A City Loved, Condemned


Luke 13:31-35
Rom 8:31b-39 / Psa 109

Behold, your house will be abandoned. I tell you, you will not see me until the time comes when you say, ‘Blessed is he who comes in the name of the Lord’
(Lk.13:35)

Jerusalem as predicted,
Is still a city divided.
But our Lord has resurrected,
And Satan has been defeated.

At that time some Pharisees came to Jesus and said to him, “Leave this place and go somewhere else. Herod wants to kill you.” He replied, “Go tell that fox, ‘I will keep on driving out demons and healing people today and tomorrow, and on the third day I will reach my goal.’ In any case, I must press on today and tomorrow and the next day—for surely no prophet can die outside Jerusalem! Jerusalem, Jerusalem, you who kill the prophets and stone those sent to you, how often I have longed to gather your children together, as a hen gathers her chicks under her wings, and you were not willing. Behold, your house will be abandoned. I tell you, you will not see me until the time comes when you say, ‘Blessed is he who comes in the name of the Lord.’” (Luke 13:31-35).

Reflection

Jesus naturally loved Jerusalem, the city of His fond memories. He recalled a passage from Psalm 91 when He said He longed to gather the Jews together “as a hen gathers her chicks under her wings.” God gathers us “under the shelter of His wings” (Psa. 91:4). But He could not save it from destruction because the people there refused to accept Him as the Messiah. Being omniscient, He foresaw its ruin under the siege of the Roman empire in 70 AD, and for the next thousands of years would be torn by conflicts and wars, as we see it still happening today in the continuing strife between the Israelites and the Moslems.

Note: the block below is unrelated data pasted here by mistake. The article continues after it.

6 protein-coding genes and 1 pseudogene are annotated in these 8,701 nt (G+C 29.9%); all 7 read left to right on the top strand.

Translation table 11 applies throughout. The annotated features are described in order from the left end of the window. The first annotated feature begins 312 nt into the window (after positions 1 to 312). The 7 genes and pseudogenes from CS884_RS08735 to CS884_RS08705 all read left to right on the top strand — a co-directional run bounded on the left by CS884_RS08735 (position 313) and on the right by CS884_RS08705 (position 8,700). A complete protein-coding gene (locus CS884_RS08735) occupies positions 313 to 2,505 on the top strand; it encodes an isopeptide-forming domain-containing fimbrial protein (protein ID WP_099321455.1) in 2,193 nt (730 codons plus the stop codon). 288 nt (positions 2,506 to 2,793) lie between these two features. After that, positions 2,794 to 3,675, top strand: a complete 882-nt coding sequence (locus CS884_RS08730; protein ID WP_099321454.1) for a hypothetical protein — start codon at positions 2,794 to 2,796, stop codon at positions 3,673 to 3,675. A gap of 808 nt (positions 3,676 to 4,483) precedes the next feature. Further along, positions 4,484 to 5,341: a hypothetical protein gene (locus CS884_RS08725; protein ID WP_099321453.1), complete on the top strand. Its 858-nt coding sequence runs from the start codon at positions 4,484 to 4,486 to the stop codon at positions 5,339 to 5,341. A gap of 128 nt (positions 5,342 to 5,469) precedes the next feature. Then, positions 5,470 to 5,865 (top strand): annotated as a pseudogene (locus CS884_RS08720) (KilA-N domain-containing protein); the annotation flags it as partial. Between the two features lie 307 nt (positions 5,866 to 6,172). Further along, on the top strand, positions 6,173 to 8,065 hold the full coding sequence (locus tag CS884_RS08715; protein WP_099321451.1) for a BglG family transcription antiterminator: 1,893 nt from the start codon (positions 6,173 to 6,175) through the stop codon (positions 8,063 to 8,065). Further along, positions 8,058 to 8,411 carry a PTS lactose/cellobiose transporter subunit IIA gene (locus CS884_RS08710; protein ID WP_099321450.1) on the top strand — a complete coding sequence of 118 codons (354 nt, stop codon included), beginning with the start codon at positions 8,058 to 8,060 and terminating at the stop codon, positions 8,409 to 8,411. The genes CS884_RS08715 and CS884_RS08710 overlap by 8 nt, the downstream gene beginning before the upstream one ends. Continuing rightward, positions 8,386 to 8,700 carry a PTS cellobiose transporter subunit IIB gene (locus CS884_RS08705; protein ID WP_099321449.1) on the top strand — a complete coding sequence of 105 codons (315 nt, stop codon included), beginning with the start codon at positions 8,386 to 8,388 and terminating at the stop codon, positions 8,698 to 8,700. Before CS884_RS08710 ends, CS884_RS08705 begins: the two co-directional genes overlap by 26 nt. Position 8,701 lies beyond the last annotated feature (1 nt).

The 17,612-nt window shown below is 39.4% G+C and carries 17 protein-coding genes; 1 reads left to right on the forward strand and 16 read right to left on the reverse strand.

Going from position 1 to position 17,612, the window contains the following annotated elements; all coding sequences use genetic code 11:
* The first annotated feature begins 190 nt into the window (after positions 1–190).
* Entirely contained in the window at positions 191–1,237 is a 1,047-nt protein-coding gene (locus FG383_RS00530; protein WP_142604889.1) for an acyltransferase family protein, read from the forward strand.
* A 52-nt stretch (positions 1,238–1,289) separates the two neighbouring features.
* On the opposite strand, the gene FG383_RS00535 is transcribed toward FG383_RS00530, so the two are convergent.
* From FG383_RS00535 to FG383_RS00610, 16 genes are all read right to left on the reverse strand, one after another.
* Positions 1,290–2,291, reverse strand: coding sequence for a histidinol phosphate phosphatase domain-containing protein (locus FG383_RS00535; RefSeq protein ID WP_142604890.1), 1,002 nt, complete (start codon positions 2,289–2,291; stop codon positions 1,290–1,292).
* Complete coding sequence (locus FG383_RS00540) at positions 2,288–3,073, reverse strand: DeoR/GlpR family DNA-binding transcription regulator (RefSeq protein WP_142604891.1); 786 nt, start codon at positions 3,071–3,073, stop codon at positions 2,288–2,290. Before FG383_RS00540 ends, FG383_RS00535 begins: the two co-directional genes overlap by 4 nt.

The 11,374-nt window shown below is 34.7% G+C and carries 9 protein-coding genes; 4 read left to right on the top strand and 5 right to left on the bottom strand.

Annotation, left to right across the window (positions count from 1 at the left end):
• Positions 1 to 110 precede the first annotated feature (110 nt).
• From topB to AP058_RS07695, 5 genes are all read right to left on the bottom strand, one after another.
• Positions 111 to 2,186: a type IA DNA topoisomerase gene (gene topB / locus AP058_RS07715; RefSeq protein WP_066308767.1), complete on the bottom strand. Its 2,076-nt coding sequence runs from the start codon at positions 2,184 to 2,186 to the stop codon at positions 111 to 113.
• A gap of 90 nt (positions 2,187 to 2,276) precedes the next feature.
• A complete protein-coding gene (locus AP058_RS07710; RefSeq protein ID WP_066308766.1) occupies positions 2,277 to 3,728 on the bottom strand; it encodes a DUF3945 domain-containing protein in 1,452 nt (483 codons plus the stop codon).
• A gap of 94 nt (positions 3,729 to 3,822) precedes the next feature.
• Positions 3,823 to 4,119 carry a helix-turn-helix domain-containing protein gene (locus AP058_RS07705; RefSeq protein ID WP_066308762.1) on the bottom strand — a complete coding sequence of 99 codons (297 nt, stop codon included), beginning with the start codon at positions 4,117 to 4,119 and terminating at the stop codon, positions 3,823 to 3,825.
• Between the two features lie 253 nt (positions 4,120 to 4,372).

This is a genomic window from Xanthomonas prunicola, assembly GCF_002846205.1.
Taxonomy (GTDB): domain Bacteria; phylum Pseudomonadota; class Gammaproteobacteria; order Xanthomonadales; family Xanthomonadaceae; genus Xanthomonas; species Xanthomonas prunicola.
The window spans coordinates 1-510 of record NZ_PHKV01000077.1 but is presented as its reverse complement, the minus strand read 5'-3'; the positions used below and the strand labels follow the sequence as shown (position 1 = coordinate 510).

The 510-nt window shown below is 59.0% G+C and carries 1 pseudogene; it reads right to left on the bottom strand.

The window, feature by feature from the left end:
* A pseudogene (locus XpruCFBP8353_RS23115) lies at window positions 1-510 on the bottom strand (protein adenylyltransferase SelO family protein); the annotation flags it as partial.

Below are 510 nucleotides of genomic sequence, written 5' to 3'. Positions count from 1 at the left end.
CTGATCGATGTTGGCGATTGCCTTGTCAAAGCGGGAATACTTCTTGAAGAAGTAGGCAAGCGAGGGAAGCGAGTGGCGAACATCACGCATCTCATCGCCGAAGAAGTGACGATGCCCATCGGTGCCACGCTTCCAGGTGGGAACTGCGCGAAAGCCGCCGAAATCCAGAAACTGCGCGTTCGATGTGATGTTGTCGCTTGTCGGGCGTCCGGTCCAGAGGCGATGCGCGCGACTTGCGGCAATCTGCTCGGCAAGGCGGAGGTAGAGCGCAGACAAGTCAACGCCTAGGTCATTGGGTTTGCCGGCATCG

Jesus felt great sorrow for Jerusalem, the great city that King David built, but sadly, one that killed its own prophets, and would crucify the One sent by God to save it. The great paradox of human history is that in spite of God’s fondness for Jerusalem, it has been left by time because of its people’s intransigence. (“The first shall be last.”) But the whole world has been saved, because the Messiah has resurrected and His Good News has spread to the rest of the world. Satan is truly confused, because he thought that Jerusalem was the place of his ultimate victory against the Son of God, as here our Lord would be crucified. But the violence that the people of Jerusalem would inflict on the Lamb of God would be met with love, tenderness and compassion, reflecting the mercy and forgiveness of God for all the transgressions committed against HIM.

This is the message that Jesus imparts to all generations of Christians: that we are saved even if we do not deserve to be because of God’s grace, and as long as we acknowledge Jesus Christ as our Lord and Savior. It also gives us pause to reflect on God’s response to rejection and hostility as the way to attain genuine peace. As He promised to all who consider themselves true Christians, “Blessed is he who comes in the name of the Lord.” Let us honor His Name by responding with love to those who hurt us, and those who hate us.

Father God, You have shown us the true meaning of Love. Help us to exhibit Your grace and compassion to others. Jesus our Lord has revealed to us that the unforgiving will never gain Your forgiveness, and those who do not measure up to His Name will not be worthy of Your kingdom. Help us, Lord to improve our relationships with those who are hostile to us so that we may proudly stake a claim in His Name. Amen.

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